Document Collection - DRAFT

Valley Forge


An Immense Gathering of Pennsylvanians Upon the Historic Banks of the Schuylkill - A Brilliant Military Display Reviewed by Governor Hartranft, The Oration by Henry Armitt Brown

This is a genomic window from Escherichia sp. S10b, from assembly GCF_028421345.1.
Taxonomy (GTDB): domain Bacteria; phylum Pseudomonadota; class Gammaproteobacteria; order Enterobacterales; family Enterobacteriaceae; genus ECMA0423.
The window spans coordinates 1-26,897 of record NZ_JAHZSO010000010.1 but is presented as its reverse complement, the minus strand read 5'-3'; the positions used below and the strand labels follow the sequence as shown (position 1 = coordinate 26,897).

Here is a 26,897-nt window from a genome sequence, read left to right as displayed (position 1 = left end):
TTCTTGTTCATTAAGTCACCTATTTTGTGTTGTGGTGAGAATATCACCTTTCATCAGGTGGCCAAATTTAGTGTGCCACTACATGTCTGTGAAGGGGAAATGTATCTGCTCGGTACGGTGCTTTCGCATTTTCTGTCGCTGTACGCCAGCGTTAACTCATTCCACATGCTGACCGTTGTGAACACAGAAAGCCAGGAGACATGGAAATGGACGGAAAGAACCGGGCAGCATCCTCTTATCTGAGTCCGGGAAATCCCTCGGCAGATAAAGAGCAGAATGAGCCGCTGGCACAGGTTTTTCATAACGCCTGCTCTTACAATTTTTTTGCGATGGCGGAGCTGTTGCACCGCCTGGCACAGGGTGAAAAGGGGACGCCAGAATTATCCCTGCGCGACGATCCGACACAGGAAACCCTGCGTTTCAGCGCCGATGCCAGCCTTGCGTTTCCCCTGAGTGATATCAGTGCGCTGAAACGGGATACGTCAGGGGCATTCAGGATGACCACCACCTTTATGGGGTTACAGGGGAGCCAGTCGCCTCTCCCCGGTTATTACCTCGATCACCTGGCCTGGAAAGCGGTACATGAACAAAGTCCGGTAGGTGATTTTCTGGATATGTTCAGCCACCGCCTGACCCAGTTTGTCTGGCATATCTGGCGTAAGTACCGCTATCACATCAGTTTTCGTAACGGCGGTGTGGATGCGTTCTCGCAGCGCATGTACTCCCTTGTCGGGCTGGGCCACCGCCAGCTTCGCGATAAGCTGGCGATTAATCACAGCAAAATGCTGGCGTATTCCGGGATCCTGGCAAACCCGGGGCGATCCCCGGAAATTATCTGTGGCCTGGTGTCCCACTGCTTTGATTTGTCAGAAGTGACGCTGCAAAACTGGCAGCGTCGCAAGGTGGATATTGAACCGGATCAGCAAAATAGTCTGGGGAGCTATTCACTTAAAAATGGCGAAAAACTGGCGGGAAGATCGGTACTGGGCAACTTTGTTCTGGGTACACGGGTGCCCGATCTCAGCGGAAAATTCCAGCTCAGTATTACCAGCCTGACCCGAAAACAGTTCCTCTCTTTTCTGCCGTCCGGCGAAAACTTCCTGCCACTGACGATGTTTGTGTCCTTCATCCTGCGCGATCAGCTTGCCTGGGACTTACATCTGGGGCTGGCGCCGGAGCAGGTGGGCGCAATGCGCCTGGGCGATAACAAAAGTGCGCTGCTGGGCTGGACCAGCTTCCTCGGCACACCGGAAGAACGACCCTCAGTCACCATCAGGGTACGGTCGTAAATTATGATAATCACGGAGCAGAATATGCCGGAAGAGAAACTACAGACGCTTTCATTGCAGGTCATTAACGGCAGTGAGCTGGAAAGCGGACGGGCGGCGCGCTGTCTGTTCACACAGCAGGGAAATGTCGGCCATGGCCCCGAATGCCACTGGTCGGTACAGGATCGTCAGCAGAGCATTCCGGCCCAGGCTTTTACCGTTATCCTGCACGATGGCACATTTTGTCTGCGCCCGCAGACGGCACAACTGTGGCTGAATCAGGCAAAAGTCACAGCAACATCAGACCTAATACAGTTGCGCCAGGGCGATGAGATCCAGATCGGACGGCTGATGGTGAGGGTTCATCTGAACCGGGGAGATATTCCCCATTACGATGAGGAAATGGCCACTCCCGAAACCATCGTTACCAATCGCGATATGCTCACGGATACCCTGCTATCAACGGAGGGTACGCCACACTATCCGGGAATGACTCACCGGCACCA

The scowling skies of Tuesday gave place yesterday to a delightful specimen of June weather, and all of Montgomery county, with many thousands from elsewhere, celebrated to their entire satisfaction the centennial anniversary of Washington’s evacuation of the heights at Valley Forge. Upon those highest points of land between Phoenixville and France were assembled more people than had been ever been there before, and probably will ever be there again. Throughput the morning extra and regular trains, packed with excursionists from Norristown, Conshohocken, Philadelphia, Phoenixville, Pottstown, Reading, West Chester, Media and many other points, rolled along to the Valley Station, which is just a hop, step, and jump from Washington’s headquarters, on the western border of the little village bearing the historic name. Everyone stopped to look at the famous old pointed-stone farm house, whose front was decorated with a likeness of Washington, bunting and shields. Comparatively few, however, entered the because on the two gates of the shady and beautiful front and side was placaded “Admission Ten Cents.” It seemed to be generally understood that this was for the private gain of Mrs. Ogden, the kind and intelligent owner and occupant, whereas it was to help defray the cost of the celebration and the intended purpose of the property by the Centennial Association, whose energetic “Lady Regent,” Mrs.W. H. Holstein, presided all day at the headquarters, receiving visitors, supplying excellent meals at moderate cost, and selling maps and historical sketches of Valley Forge.